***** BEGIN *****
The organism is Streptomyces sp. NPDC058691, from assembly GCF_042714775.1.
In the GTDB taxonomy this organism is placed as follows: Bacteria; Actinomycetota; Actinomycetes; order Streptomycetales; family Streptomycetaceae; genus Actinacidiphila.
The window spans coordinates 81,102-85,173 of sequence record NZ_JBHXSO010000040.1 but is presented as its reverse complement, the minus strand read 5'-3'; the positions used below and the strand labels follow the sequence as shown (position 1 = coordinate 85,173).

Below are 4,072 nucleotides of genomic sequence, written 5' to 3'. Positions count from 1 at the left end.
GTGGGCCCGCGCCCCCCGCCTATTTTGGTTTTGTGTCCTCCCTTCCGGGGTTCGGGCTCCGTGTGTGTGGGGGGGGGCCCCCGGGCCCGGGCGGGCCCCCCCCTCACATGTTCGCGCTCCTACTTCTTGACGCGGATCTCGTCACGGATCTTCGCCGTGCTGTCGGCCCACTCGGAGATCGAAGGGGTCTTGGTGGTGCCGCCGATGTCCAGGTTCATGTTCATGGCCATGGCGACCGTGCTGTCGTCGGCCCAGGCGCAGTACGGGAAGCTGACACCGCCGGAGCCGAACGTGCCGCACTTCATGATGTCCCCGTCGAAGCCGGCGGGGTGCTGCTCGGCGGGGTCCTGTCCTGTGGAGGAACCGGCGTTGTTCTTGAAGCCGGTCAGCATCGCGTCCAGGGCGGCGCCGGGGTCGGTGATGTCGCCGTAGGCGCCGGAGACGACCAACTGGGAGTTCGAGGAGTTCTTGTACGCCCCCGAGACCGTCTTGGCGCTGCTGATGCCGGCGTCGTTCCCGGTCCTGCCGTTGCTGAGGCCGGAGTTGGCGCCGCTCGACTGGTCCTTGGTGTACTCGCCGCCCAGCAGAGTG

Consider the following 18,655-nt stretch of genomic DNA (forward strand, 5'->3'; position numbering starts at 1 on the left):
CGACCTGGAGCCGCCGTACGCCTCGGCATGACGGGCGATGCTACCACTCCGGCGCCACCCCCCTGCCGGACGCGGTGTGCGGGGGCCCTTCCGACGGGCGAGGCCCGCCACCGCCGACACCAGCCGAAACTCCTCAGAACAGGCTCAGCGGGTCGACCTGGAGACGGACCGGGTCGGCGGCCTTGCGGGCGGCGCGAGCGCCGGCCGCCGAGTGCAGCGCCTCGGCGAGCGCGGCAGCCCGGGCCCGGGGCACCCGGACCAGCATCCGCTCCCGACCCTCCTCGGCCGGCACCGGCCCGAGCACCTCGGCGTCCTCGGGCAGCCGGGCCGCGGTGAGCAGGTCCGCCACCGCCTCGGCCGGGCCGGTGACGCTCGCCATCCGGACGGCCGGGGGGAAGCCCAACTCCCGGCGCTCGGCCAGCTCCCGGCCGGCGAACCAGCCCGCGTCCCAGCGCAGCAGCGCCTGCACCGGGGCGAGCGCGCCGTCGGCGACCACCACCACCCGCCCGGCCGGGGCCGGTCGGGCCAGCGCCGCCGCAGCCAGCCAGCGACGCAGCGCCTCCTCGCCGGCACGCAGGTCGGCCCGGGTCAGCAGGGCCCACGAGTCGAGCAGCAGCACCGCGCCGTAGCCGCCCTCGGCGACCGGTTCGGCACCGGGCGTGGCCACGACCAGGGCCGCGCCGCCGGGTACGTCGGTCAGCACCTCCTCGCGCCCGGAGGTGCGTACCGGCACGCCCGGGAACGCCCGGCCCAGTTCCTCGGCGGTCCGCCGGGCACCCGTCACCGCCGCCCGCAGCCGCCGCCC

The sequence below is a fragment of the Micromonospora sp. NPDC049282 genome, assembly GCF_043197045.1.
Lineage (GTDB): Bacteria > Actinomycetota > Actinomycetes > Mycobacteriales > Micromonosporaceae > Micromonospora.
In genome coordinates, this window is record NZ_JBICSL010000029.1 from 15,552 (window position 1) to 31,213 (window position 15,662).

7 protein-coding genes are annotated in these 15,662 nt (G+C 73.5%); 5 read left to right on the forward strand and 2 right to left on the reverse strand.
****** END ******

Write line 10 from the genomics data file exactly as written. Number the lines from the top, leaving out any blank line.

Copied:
In genome coordinates, this window is record NZ_JBICSL010000029.1 from 15,552 (window position 1) to 31,213 (window position 15,662).